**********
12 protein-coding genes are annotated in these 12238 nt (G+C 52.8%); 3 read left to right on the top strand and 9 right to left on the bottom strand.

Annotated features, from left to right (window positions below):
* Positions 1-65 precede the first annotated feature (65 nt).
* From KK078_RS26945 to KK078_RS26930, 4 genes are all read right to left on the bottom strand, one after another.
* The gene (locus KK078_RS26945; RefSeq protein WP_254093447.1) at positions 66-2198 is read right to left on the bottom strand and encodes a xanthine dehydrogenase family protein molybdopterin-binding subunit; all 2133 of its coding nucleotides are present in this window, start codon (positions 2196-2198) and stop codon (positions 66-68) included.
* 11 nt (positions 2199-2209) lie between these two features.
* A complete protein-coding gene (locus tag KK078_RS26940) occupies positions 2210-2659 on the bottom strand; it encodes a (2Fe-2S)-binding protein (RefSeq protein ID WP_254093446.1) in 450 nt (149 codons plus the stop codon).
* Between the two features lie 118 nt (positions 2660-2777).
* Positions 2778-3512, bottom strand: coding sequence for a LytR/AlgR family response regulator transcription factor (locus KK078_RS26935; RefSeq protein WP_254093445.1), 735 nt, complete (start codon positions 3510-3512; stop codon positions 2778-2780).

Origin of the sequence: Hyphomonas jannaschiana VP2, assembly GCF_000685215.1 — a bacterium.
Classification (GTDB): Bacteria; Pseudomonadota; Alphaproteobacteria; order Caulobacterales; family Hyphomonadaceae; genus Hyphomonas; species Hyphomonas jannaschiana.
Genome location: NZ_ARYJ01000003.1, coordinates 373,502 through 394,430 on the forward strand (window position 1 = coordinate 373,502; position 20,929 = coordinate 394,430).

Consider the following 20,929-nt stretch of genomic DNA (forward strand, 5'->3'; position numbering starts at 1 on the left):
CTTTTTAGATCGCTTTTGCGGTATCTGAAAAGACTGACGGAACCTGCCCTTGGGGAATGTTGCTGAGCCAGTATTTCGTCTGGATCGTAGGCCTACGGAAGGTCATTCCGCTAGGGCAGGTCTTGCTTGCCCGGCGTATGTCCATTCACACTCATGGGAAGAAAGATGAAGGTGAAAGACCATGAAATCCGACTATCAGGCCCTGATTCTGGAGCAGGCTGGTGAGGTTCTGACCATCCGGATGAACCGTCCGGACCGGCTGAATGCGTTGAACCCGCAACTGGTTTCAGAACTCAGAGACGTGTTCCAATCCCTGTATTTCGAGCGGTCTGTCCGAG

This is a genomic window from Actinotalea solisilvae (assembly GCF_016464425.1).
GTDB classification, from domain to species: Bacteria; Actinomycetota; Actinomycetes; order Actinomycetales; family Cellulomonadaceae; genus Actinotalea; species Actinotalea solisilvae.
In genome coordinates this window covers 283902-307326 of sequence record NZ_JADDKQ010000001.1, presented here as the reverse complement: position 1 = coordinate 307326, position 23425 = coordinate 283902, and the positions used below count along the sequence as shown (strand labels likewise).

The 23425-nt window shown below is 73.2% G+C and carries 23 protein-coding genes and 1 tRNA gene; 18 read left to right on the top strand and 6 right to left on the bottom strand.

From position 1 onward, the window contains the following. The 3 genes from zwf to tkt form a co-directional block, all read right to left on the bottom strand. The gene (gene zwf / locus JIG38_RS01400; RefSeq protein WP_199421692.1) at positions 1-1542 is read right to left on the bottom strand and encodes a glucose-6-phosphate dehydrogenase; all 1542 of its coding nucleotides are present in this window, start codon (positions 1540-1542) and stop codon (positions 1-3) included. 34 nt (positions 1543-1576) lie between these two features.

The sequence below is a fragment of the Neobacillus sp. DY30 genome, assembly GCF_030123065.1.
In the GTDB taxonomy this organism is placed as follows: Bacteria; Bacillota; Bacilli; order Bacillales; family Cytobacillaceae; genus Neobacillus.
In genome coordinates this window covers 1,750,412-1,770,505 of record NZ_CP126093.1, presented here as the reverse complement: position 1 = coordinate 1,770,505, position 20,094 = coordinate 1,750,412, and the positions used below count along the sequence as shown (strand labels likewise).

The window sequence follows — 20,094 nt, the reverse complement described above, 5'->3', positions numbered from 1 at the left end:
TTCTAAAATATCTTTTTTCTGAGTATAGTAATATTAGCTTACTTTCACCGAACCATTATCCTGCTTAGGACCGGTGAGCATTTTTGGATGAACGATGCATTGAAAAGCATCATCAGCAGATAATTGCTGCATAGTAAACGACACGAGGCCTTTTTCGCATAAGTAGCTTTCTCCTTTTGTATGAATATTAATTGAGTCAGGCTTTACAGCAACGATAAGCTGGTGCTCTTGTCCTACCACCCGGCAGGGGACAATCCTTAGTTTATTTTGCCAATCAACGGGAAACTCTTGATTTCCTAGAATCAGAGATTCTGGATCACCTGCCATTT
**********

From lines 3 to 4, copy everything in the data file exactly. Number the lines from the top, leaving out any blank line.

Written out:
* Positions 1-65 precede the first annotated feature (65 nt).
* From KK078_RS26945 to KK078_RS26930, 4 genes are all read right to left on the bottom strand, one after another.